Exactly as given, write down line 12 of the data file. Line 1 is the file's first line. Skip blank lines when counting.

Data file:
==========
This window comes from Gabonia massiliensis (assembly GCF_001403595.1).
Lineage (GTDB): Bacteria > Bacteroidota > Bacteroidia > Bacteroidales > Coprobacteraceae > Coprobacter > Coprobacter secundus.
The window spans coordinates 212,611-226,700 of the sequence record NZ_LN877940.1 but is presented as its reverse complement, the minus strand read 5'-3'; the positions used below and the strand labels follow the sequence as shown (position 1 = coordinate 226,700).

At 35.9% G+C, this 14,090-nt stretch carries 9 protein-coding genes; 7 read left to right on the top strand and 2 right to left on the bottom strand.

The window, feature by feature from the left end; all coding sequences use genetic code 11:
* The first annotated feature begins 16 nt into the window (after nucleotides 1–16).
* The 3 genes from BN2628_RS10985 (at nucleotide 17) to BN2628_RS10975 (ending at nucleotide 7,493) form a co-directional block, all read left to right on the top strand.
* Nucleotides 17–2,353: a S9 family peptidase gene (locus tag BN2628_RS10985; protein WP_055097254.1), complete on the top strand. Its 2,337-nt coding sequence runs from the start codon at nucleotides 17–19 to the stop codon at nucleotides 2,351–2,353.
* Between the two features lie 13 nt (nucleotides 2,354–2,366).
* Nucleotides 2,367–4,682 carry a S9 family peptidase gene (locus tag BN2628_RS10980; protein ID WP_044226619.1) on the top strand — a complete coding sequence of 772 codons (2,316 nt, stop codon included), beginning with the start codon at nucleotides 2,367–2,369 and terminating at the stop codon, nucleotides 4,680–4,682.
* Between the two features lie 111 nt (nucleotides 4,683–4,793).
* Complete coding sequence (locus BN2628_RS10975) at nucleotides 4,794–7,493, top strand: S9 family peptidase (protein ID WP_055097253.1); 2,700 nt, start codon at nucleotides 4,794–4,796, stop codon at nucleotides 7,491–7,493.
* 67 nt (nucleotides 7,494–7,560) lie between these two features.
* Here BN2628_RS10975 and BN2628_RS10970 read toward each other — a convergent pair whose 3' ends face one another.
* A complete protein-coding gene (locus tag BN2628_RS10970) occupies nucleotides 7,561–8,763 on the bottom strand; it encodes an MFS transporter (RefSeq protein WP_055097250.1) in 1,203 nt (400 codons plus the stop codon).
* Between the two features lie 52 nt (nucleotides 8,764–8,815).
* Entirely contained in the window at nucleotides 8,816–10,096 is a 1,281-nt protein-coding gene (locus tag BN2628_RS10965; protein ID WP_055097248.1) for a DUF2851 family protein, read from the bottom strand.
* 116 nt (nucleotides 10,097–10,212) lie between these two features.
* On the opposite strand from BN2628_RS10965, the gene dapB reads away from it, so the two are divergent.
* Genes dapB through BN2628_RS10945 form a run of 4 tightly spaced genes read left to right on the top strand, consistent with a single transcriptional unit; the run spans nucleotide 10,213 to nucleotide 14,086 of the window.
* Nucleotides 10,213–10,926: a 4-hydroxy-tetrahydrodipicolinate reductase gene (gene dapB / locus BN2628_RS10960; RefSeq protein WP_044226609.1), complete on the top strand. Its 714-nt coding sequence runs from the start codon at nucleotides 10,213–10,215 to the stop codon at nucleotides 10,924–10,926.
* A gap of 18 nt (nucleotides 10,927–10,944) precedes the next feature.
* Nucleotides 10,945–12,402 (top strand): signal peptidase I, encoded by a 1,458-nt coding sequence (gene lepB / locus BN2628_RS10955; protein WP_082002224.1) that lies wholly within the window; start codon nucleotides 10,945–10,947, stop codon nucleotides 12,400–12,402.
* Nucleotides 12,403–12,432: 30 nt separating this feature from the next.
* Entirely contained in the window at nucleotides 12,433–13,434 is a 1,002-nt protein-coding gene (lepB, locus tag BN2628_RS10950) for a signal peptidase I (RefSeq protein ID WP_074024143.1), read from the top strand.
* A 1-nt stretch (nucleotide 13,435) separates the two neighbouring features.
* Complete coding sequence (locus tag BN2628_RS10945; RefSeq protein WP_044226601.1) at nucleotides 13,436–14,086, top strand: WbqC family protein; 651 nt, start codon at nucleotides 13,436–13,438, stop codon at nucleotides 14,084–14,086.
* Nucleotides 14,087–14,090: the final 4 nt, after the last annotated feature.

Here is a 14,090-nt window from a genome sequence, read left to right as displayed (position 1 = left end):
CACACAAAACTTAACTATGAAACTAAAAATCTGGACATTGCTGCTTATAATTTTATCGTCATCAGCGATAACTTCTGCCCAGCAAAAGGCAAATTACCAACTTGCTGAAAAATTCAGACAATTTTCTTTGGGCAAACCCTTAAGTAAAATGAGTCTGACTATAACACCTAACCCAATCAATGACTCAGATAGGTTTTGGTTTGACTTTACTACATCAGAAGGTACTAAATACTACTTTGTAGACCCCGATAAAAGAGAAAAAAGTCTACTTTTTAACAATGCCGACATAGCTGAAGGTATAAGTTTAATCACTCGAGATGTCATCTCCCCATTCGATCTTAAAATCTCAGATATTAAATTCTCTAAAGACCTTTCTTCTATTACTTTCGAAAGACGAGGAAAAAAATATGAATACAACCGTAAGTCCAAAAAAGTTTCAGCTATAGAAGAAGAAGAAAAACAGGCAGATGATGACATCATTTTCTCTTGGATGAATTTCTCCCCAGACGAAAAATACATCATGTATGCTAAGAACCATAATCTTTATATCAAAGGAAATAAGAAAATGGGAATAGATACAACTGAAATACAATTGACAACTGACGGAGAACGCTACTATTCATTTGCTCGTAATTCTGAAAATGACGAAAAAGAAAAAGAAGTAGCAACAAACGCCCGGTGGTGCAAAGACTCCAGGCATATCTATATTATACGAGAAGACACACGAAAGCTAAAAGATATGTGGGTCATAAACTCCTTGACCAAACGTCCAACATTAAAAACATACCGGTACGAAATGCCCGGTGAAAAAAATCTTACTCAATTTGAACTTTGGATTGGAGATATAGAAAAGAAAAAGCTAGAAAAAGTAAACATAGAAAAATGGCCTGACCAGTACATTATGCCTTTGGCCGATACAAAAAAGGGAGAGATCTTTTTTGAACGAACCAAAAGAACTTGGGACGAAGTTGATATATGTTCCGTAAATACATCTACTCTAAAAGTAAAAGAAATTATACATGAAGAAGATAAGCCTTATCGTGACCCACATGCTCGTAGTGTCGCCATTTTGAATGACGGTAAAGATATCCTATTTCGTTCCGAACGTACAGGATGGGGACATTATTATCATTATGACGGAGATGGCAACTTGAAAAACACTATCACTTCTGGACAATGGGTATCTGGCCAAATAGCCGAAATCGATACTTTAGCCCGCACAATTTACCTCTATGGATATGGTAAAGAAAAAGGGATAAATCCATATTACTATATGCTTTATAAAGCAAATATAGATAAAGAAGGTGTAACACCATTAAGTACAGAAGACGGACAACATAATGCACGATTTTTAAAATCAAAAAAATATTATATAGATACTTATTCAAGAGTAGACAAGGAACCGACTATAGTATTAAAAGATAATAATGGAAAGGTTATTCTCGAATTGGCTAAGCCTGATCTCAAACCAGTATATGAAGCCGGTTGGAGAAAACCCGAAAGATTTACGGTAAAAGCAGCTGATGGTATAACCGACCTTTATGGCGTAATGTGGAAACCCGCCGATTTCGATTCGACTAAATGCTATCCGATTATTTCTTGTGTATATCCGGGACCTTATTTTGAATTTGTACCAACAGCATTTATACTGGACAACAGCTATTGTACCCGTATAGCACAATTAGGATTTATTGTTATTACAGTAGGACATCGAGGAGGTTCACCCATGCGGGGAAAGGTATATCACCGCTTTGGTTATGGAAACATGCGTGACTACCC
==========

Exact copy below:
* Complete coding sequence (locus BN2628_RS10975) at nucleotides 4,794–7,493, top strand: S9 family peptidase (protein ID WP_055097253.1); 2,700 nt, start codon at nucleotides 4,794–4,796, stop codon at nucleotides 7,491–7,493.